Tuesday, November 8, 2016

Which would you vote for?



Disregarding the wall's thickness for the moment, consider carefully stacking a selection of flattish random stones horizontally, in courses, between two upright boulders, in a way that is well bonded and structural.  



Now, consider using the same stones and this time stacking them vertically, wedging them securely against each other, between the same upright boulders which are spaced the same distance apart. Which wall do you think is stronger?
Which one couldn't you push down very easily?  Which do you think would last longer? Which looks more interesting? Which would you vote for in an open walling competition? 

I know the one I would vote for.

7 comments:

  1. Horizontally placed stones are sleeping. It takes little strength to sleep. Vertical stones stand strong and tall but it takes considerably more muscle to get them there.

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  2. Much prefer vertical. It can only get tighter.

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  3. Very true. So why do you think vertical walling is not promoted or done more in N A or England for that matter ?

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  4. It may depend on the forces applied. Harbour walls when waves hit them from the side,are often laid vertically while walls with traffic like sheep dogs or humans over them are thought to be stronger when laid horizontally.Norman

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  5. Habit? Masons don't lay brick vertical? Everyone thinks flat stones make the best walls? I'm not sure, but I'll be promoting it as much as possible. That and singling. And what about copes? It's always a fight to put on vertical copes. We will continue to educate the public and some day they may come around.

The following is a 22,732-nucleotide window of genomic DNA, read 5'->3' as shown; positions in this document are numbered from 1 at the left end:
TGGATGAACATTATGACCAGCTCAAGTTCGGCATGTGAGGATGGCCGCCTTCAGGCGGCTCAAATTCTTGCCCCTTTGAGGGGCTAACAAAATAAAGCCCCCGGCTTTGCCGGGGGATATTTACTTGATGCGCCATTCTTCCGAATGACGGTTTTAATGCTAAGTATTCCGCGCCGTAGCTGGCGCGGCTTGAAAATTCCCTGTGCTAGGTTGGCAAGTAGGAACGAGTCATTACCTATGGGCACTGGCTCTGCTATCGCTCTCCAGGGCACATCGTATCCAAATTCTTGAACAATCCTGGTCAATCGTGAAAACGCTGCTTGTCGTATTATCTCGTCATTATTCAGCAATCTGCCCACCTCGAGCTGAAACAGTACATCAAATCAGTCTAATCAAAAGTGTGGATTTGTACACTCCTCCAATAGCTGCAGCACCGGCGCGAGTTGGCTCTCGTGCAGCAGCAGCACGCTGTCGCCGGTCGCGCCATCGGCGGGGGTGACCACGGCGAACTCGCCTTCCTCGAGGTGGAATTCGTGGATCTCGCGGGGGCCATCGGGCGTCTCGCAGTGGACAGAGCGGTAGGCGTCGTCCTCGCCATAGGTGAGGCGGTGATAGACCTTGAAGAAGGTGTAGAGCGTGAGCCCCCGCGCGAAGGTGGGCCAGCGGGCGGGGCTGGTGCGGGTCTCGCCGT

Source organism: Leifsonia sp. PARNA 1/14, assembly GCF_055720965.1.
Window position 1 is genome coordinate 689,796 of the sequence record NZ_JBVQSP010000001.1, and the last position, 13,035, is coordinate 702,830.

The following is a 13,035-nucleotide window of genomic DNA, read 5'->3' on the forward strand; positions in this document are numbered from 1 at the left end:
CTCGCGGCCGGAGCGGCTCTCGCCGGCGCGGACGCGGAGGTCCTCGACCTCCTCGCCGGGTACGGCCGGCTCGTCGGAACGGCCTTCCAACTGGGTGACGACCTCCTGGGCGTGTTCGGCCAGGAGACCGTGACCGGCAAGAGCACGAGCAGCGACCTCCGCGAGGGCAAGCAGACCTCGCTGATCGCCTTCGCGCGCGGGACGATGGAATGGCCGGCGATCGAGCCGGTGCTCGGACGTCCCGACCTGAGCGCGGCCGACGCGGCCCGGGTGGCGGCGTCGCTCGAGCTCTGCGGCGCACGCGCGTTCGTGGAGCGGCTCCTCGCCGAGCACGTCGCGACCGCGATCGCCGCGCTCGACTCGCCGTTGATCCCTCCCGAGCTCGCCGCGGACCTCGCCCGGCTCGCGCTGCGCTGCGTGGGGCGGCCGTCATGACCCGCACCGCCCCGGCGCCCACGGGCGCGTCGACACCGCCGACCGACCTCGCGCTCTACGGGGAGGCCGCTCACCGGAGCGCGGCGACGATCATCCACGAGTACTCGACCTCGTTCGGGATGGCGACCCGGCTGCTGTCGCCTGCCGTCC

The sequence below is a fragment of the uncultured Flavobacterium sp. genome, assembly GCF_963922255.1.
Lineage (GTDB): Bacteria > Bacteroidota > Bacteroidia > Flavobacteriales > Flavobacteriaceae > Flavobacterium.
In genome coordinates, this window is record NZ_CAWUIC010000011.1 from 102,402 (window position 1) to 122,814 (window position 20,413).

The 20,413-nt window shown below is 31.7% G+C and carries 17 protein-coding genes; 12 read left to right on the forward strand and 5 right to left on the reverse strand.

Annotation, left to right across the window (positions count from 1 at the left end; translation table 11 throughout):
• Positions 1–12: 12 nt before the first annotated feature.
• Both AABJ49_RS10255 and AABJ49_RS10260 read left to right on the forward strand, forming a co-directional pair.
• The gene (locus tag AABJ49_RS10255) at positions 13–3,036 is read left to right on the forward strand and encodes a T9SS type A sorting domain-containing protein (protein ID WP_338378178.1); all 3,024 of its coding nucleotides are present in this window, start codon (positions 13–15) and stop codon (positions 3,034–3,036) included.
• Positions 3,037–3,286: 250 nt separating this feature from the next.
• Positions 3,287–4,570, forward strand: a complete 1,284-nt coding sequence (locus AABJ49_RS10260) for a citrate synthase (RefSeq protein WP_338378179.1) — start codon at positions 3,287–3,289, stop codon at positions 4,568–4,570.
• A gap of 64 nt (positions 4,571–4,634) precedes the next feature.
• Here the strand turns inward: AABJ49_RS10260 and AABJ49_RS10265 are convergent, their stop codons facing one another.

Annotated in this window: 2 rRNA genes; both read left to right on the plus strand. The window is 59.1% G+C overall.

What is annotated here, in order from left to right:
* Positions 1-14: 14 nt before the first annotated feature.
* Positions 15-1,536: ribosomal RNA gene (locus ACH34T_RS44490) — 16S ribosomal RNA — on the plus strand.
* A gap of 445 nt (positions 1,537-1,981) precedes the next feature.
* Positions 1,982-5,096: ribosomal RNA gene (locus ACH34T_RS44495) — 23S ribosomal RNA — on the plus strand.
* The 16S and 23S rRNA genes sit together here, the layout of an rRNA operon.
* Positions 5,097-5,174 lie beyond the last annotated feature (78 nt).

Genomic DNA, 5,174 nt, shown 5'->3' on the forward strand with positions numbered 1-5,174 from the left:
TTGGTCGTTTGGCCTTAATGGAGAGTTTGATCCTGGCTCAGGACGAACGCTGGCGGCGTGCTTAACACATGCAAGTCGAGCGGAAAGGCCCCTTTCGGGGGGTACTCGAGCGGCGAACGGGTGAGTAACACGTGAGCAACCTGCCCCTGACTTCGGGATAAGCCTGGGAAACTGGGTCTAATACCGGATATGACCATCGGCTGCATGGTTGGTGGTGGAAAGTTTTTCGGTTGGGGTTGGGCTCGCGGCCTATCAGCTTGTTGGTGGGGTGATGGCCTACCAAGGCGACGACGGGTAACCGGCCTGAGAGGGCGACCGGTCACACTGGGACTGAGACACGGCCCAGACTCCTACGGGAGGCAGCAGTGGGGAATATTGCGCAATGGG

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  6. As the end boulders are already vertical and only a short length is built between, vertical stones between is visually more appealing. In both the white boulder shape catches the eye.

    A horizontal stone rests stable on the ground, a vertical one needs lateral support. I'm coping a wall at the moment in one of our local styles with flat copes set about 40 degrees from vertical, one locks the next in place and you get away with rather fewer copes.

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  7. hmmm, interesting topic. and interesting comments about it. the horizontal walling puts no lateral pressure on the boulders or slabs that frame it, but the wedge walling does, so perhaps they should be dug into the ground more than shown and/or inclined into the wall. I think that the vertically oriented walling in places where it is customarily done, like Inis Oirr, often ends in a block of horizontally laid stonework—or slabs that lean into the body of the wall.

    Like T. J, says, habit, aka tradition, rules. vertical walling, to my knowledge anyway, was never practiced much in N. A. so it never caught on. much like vertical coping.

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